The series \(\displaystyle{ \sum_{n=1}^{\infty}{ \frac{2^n}{e^n} } }\) converges to \(\displaystyle{\frac{2}{e2}}\) by the Geometric Series Test. 
Convergence Or Divergence
Since we have the same power in the numerator and denominator, we can combine them to get \(\displaystyle{ \frac{2^n}{e^n} = \left( \frac{2}{e} \right)^n }\)
Now we can see that we have a geometric series with
\(\leftr\right=2/e < 1 \) so the series converges.
Convergence Value
When determining only convergence or divergence, you don't need to worry about the starting nvalue. But you do need to consider it if you are trying to determine what a series converges to.
Notice in the definition of a geometric series, n starts at zero. In this series, n starts at one. So we need to take that into account when determining what it converges to. This means, for this problem, we need to subtract 1 (because when \(n=0\), the term is 1; this is not always the case, so you need to determine this in each problem).
\(\displaystyle{ \frac{1}{1(2/e)}  1 = \frac{e}{e2}  \frac{e2}{e2} = \frac{2}{e2} }\)
Practice A02 Final Answer 
The series \(\displaystyle{ \sum_{n=1}^{\infty}{ \frac{2^n}{e^n} } }\) converges to \(\displaystyle{\frac{2}{e2}}\) by the Geometric Series Test. 
Practice A03 
\(\displaystyle{\sum_{n=1}^{\infty}{\left[\frac{1+\sqrt{5}}{2}\right]^n}}\) 


The geometric series \(\displaystyle{\sum_{n=1}^{\infty}{\left[\frac{1+\sqrt{5}}{2}\right]^n}}\) diverges. 
Practice A03 Final Answer 
The geometric series \(\displaystyle{\sum_{n=1}^{\infty}{\left[\frac{1+\sqrt{5}}{2}\right]^n}}\) diverges.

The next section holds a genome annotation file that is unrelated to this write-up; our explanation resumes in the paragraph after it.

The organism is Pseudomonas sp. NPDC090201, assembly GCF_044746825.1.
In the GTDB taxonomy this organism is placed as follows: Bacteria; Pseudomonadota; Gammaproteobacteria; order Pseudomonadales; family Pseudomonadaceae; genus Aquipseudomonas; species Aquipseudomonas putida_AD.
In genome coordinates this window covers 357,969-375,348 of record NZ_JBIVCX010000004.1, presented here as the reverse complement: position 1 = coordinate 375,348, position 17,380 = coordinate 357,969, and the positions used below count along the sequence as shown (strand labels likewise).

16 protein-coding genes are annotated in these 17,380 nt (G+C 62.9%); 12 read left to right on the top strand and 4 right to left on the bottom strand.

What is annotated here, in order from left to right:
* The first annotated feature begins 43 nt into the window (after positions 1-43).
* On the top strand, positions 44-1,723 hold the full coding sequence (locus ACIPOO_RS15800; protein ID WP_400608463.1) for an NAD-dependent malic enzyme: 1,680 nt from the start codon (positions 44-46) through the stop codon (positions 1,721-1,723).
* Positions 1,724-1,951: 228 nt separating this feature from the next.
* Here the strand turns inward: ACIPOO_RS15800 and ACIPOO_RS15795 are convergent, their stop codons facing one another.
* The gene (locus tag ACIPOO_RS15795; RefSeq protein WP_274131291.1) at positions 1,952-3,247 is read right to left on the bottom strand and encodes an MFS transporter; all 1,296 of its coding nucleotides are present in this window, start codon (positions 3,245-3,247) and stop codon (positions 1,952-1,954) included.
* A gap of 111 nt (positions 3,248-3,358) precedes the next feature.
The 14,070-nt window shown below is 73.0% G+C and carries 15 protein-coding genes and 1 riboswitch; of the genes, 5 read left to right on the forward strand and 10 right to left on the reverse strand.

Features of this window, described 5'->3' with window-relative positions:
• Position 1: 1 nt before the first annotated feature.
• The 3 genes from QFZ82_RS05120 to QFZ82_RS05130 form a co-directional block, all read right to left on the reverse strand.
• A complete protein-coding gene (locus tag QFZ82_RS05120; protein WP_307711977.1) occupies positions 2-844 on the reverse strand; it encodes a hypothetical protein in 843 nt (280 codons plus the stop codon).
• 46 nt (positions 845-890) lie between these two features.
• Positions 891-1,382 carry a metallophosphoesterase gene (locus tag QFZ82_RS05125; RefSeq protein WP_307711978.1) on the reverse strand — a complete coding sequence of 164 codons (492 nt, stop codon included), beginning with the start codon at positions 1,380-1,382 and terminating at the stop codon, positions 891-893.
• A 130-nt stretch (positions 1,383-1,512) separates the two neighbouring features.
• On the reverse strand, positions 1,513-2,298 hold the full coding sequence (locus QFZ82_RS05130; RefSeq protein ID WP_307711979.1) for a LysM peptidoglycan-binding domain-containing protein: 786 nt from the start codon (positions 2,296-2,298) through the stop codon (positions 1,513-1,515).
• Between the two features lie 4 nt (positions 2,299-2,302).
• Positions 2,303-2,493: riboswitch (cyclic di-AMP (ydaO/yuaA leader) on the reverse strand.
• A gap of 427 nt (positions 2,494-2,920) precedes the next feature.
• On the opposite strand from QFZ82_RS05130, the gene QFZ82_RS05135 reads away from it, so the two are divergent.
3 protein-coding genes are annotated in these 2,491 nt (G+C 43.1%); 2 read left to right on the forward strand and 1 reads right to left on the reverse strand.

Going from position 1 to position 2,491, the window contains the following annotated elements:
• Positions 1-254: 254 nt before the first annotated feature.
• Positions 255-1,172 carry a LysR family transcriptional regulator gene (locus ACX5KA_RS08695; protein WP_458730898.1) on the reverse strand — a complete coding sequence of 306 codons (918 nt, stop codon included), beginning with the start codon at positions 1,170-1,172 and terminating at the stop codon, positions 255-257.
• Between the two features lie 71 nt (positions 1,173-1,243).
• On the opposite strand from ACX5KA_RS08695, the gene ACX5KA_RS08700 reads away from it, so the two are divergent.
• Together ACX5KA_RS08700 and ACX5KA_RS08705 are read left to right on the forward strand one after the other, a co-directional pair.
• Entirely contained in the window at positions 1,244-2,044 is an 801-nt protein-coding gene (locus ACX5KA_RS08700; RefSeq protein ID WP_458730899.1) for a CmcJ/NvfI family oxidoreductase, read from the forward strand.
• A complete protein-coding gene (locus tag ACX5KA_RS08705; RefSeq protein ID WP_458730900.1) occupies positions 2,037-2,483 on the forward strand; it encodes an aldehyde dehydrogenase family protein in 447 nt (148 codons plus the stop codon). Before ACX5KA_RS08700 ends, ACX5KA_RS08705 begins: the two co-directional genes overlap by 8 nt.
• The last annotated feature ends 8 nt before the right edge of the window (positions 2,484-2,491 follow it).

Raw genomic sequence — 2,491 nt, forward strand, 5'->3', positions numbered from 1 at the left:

Practice A04 
Express \(\displaystyle{ 1+0.4+0.16+0.064+ . . . }\) using sigma notation and determine convergence or divergence. 


The geometric series \(\displaystyle{ 1+0.4+0.16+0.064+ . . . }\) converges to \(5/3\). 
Practice A04 Final Answer 
The geometric series \(\displaystyle{ 1+0.4+0.16+0.064+ . . . }\) converges to \(5/3\). 
Practice A05 
\(\displaystyle{ \sum_{n=1}^{\infty}{ \frac{\pi^n }{ 3^{n+2}} } }\) 


The geometric series \(\displaystyle{ \sum_{n=1}^{\infty}{ \frac{\pi^n }{ 3^{n+2}} } }\) diverges. 
Practice A05 Final Answer 
The geometric series \(\displaystyle{ \sum_{n=1}^{\infty}{ \frac{\pi^n }{ 3^{n+2}} } }\) diverges. 
Practice A06 
\(\displaystyle{ \sum_{n=1}^{\infty}{ \frac{ 3^n+2^n }{ 6^n } } }\) 


The geometric series \(\displaystyle{ \sum_{n=1}^{\infty}{ \frac{ 3^n+2^n }{ 6^n } } }\) converges. 
Practice A06 Final Answer 
The geometric series \(\displaystyle{ \sum_{n=1}^{\infty}{ \frac{ 3^n+2^n }{ 6^n } } }\) converges. 
Practice A07 
Express this sum using sigma notation \(\displaystyle{ 1+0.1+0.01+0.001+0.0001+ . . . }\) 


\(\displaystyle{ 1+0.1+0.01+0.001+0.0001+ . . . = \sum_{n=0}^{\infty}{\frac{1}{10^n}} }\) 
Practice A07 Final Answer 
\(\displaystyle{ 1+0.1+0.01+0.001+0.0001+ . . . = \sum_{n=0}^{\infty}{\frac{1}{10^n}} }\) 
Practice A08 
\(\displaystyle{ \sum_{n=0}^{\infty}{ \frac{ 1 }{ 5^n } } }\) 


The geometric series \(\displaystyle{ \sum_{n=0}^{\infty}{ \frac{ 1 }{ 5^n } } }\) converges to \( 5/4 \). 
Practice A08 Final Answer